Polyunsaturated fats, carbohydrates and carotid disease: The Atherosclerosis Risk in Communities (ARIC) Carotid MRI study

Jennifer L. Dearborn, Ye Qiao, Eliseo Guallar, Lyn M. Steffen, Rebecca F Gottesman, Yiyi Zhang, Bruce A Wasserman

Research output: Contribution to journalArticle

Abstract

Background and aims: Carbohydrates and fat intake have both been linked to development of atherosclerosis. We examined associations between glycemic index (GI) and fat intake with carotid atherosclerosis. Methods: The Atherosclerosis Risk in Communities (ARIC) cohort enrolled participants during the period 1987-1989 and the Carotid MRI sub-study occurred between 2004 and 2006 (1672 participants attending both visits). Measures of carbohydrate quality (usual GI), fat intake (total, polyunsaturated and saturated) and overall dietary quality index (DASH Diet Score) were derived from a 66-item food frequency questionnaire administered at baseline. Trained readers measured lipid core presence and maximum wall thickness. Using multivariate logistic regression, we determined the odds of lipid core presence by quintile (Q) of energy-adjusted dietary components. Restricted cubic spline models were used to examine non-linear associations between dietary components and maximum wall thickness. Results: Mean daily polyunsaturated fat intake was 5 g (SD 1.4). GI and polyunsaturated fat intake had a nonlinear relationship with maximum wall thickness. Low (1-4 g) and high (6-12 g) polyunsaturated fat intake were associated with a statistically significant decreased odds of lipid core presence compared to intake in a majority of participants (OR Q5 vs. Q2-4: 0.64, 95% CI 0.42 to 0.98; OR Q1 vs. Q2-4: 0.64, 95% CI 0.42, 0.96), however, the association with lipid core was attenuated by adjustment for maximum wall thickness, hypertension, hyperlipidemia, and diabetes. Conclusions: GI and polyunsaturated fat intake were not associated with high-risk plaque features, such as lipid core presence, independent of traditional vascular risk factors.

Original languageEnglish (US)
JournalAtherosclerosis
DOIs
StateAccepted/In press - Jan 12 2016

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Atherosclerosis
Glycemic Index
Fats
Carbohydrates
Lipids
Carotid Artery Diseases
Hyperlipidemias
Logistic Models
Diet
Hypertension
Food

Keywords

  • Carotid atherosclerosis
  • Diet
  • Glycemic index
  • Polyunsaturated fats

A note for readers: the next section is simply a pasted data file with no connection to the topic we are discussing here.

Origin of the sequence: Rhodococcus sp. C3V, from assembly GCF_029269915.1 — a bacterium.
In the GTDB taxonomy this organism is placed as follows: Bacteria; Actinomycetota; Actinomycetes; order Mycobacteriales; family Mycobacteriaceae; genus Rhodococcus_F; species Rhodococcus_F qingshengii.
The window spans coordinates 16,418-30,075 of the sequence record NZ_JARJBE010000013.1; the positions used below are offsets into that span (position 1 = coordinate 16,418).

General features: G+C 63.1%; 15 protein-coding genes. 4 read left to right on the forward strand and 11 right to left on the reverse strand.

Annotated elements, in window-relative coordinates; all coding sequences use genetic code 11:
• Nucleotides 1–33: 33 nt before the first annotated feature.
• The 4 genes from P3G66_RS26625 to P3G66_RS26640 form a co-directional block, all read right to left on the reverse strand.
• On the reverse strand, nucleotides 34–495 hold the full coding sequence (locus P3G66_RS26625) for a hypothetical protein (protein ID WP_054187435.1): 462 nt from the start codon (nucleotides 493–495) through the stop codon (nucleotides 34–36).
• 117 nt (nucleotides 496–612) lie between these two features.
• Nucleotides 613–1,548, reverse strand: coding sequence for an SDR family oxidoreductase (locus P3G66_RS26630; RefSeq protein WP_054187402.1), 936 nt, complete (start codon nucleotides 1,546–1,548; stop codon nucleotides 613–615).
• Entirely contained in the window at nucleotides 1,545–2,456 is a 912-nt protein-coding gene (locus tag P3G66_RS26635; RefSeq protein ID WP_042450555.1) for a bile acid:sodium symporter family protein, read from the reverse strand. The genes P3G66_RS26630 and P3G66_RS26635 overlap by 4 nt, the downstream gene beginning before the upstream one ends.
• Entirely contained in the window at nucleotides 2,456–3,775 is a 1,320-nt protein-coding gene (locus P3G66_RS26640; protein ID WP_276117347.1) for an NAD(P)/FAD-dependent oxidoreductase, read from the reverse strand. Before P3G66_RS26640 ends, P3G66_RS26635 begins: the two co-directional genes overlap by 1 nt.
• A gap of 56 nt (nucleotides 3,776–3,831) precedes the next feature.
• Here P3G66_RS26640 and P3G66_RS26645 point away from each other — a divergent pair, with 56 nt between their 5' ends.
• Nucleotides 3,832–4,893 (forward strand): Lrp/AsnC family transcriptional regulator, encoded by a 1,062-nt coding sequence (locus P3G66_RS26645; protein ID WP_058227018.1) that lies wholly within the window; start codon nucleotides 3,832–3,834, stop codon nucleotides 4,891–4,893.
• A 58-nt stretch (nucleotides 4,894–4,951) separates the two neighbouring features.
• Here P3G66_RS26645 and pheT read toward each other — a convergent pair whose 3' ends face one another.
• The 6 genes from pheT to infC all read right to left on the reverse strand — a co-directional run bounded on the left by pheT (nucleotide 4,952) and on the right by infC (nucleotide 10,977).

ASJC Scopus subject areas

  • Cardiology and Cardiovascular Medicine

Cite this

@article{0281da0079e74f3aa49336a32a79126c,
title = "Polyunsaturated fats, carbohydrates and carotid disease: The Atherosclerosis Risk in Communities (ARIC) Carotid MRI study",
abstract = "Background and aims: Carbohydrates and fat intake have both been linked to development of atherosclerosis. We examined associations between glycemic index (GI) and fat intake with carotid atherosclerosis. Methods: The Atherosclerosis Risk in Communities (ARIC) cohort enrolled participants during the period 1987-1989 and the Carotid MRI sub-study occurred between 2004 and 2006 (1672 participants attending both visits). Measures of carbohydrate quality (usual GI), fat intake (total, polyunsaturated and saturated) and overall dietary quality index (DASH Diet Score) were derived from a 66-item food frequency questionnaire administered at baseline. Trained readers measured lipid core presence and maximum wall thickness. Using multivariate logistic regression, we determined the odds of lipid core presence by quintile (Q) of energy-adjusted dietary components. Restricted cubic spline models were used to examine non-linear associations between dietary components and maximum wall thickness. Results: Mean daily polyunsaturated fat intake was 5 g (SD 1.4). GI and polyunsaturated fat intake had a nonlinear relationship with maximum wall thickness. Low (1-4 g) and high (6-12 g) polyunsaturated fat intake were associated with a statistically significant decreased odds of lipid core presence compared to intake in a majority of participants (OR Q5 vs. Q2-4: 0.64, 95{\%} CI 0.42 to 0.98; OR Q1 vs. Q2-4: 0.64, 95{\%} CI 0.42, 0.96), however, the association with lipid core was attenuated by adjustment for maximum wall thickness, hypertension, hyperlipidemia, and diabetes. Conclusions: GI and polyunsaturated fat intake were not associated with high-risk plaque features, such as lipid core presence, independent of traditional vascular risk factors.",